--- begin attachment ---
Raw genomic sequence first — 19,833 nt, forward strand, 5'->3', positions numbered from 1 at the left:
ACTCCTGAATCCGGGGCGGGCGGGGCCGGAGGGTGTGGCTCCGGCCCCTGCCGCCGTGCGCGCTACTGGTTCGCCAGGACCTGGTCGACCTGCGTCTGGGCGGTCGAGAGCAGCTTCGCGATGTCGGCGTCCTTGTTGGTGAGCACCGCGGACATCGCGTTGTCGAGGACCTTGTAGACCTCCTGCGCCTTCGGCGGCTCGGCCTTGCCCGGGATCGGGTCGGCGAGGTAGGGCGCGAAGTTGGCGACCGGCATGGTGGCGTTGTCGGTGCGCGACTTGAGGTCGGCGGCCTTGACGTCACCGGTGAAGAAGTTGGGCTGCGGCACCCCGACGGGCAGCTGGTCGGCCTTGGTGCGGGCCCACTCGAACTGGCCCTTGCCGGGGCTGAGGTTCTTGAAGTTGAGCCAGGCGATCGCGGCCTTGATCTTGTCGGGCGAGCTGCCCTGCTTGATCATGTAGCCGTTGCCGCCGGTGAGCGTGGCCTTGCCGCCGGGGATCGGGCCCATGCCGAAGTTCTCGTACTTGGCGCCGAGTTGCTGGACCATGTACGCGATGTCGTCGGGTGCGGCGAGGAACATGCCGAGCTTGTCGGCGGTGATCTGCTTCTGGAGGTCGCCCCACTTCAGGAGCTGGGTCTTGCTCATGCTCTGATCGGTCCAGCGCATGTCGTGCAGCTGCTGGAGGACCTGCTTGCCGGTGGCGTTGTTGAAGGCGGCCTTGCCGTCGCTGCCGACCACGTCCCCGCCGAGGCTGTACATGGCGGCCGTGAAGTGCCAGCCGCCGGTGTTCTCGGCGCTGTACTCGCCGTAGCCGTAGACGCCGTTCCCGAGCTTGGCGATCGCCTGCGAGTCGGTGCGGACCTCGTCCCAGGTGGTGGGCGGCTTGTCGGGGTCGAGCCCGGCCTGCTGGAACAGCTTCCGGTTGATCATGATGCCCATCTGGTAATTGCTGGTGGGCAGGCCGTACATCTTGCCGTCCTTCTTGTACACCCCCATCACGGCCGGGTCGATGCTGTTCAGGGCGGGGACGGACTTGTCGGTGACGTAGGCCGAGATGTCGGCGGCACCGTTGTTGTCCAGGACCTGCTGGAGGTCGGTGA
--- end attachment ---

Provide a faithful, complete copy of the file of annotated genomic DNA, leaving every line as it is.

Raw genomic sequence first — 19,833 nt, forward strand, 5'->3', positions numbered from 1 at the left:
ACTCCTGAATCCGGGGCGGGCGGGGCCGGAGGGTGTGGCTCCGGCCCCTGCCGCCGTGCGCGCTACTGGTTCGCCAGGACCTGGTCGACCTGCGTCTGGGCGGTCGAGAGCAGCTTCGCGATGTCGGCGTCCTTGTTGGTGAGCACCGCGGACATCGCGTTGTCGAGGACCTTGTAGACCTCCTGCGCCTTCGGCGGCTCGGCCTTGCCCGGGATCGGGTCGGCGAGGTAGGGCGCGAAGTTGGCGACCGGCATGGTGGCGTTGTCGGTGCGCGACTTGAGGTCGGCGGCCTTGACGTCACCGGTGAAGAAGTTGGGCTGCGGCACCCCGACGGGCAGCTGGTCGGCCTTGGTGCGGGCCCACTCGAACTGGCCCTTGCCGGGGCTGAGGTTCTTGAAGTTGAGCCAGGCGATCGCGGCCTTGATCTTGTCGGGCGAGCTGCCCTGCTTGATCATGTAGCCGTTGCCGCCGGTGAGCGTGGCCTTGCCGCCGGGGATCGGGCCCATGCCGAAGTTCTCGTACTTGGCGCCGAGTTGCTGGACCATGTACGCGATGTCGTCGGGTGCGGCGAGGAACATGCCGAGCTTGTCGGCGGTGATCTGCTTCTGGAGGTCGCCCCACTTCAGGAGCTGGGTCTTGCTCATGCTCTGATCGGTCCAGCGCATGTCGTGCAGCTGCTGGAGGACCTGCTTGCCGGTGGCGTTGTTGAAGGCGGCCTTGCCGTCGCTGCCGACCACGTCCCCGCCGAGGCTGTACATGGCGGCCGTGAAGTGCCAGCCGCCGGTGTTCTCGGCGCTGTACTCGCCGTAGCCGTAGACGCCGTTCCCGAGCTTGGCGATCGCCTGCGAGTCGGTGCGGACCTCGTCCCAGGTGGTGGGCGGCTTGTCGGGGTCGAGCCCGGCCTGCTGGAACAGCTTCCGGTTGATCATGATGCCCATCTGGTAATTGCTGGTGGGCAGGCCGTACATCTTGCCGTCCTTCTTGTACACCCCCATCACGGCCGGGTCGATGCTGTTCAGGGCGGGGACGGACTTGTCGGTGACGTAGGCCGAGATGTCGGCGGCACCGTTGTTGTCCAGGACCTGCTGGAGGTCGGTGA